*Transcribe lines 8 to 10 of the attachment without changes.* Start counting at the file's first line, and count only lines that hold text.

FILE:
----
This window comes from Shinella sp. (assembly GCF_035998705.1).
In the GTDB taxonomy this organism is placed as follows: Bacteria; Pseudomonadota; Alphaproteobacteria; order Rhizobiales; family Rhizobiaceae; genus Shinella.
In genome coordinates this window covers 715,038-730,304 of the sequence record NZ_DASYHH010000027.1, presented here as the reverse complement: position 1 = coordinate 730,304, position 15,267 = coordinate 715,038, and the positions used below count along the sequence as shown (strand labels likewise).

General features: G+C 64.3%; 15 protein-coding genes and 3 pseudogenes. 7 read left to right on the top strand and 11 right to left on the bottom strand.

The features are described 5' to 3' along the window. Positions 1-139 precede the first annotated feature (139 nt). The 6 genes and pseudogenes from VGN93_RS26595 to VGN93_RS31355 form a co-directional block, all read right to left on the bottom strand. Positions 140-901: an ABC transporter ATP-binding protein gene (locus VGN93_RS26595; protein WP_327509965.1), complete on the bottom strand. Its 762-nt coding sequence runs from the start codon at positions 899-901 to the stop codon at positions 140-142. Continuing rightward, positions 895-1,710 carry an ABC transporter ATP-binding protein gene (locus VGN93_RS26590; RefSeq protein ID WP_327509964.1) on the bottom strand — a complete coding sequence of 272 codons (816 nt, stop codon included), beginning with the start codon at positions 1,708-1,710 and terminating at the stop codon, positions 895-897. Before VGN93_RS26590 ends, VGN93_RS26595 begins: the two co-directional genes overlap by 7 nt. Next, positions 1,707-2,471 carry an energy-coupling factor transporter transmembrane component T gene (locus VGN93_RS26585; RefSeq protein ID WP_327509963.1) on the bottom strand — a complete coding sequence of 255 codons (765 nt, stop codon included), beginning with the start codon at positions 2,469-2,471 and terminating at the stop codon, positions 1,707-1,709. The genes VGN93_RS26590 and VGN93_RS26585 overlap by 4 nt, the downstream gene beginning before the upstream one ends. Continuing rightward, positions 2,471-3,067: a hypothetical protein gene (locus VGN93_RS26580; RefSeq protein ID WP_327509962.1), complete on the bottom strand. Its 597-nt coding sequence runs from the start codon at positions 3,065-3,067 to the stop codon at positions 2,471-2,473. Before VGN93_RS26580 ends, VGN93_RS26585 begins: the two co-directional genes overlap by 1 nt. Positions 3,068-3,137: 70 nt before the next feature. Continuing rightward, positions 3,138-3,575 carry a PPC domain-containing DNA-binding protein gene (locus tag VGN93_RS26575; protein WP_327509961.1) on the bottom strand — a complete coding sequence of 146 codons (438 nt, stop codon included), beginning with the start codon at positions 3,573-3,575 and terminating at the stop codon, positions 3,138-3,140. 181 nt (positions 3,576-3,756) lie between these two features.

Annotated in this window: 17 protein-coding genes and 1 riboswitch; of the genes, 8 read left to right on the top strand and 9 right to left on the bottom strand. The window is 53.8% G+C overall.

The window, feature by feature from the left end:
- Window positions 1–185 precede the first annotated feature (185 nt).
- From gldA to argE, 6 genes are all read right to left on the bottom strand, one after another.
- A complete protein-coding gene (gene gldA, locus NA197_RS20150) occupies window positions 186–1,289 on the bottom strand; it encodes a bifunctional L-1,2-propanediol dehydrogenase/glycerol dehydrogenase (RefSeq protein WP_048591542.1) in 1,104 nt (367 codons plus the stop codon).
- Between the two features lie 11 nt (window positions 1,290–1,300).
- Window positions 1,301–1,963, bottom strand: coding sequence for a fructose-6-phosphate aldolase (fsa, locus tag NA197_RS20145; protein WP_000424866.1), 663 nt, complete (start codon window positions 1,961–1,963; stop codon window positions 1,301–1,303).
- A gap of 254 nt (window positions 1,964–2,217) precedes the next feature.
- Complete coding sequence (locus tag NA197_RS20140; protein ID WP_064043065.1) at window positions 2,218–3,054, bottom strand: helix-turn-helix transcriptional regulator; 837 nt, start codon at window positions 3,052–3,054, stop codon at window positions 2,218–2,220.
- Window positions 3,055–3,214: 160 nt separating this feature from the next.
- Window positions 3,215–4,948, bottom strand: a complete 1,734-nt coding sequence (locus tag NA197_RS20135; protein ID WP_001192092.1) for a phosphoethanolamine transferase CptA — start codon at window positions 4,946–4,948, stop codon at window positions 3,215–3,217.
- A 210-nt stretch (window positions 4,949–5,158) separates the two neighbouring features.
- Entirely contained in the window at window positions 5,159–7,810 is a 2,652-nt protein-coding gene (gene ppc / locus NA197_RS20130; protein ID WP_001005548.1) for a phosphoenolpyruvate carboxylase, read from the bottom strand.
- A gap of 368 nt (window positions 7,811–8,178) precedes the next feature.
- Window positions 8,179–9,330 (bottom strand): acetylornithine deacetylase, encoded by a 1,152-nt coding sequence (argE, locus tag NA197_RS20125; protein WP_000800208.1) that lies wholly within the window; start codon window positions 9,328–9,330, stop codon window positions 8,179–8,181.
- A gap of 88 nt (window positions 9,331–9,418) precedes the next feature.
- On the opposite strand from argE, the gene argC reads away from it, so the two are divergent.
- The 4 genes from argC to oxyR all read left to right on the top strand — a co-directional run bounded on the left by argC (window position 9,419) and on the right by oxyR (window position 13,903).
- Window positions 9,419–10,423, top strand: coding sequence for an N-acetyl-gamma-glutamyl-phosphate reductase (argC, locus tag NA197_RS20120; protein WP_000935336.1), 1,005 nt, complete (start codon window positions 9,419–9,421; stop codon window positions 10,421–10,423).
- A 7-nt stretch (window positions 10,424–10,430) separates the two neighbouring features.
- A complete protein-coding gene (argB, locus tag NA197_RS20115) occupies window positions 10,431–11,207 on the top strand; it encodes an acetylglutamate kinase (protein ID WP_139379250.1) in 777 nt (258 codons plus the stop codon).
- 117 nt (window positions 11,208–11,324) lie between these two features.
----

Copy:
- Window positions 1–185 precede the first annotated feature (185 nt).
- From gldA to argE, 6 genes are all read right to left on the bottom strand, one after another.
- A complete protein-coding gene (gene gldA, locus NA197_RS20150) occupies window positions 186–1,289 on the bottom strand; it encodes a bifunctional L-1,2-propanediol dehydrogenase/glycerol dehydrogenase (RefSeq protein WP_048591542.1) in 1,104 nt (367 codons plus the stop codon).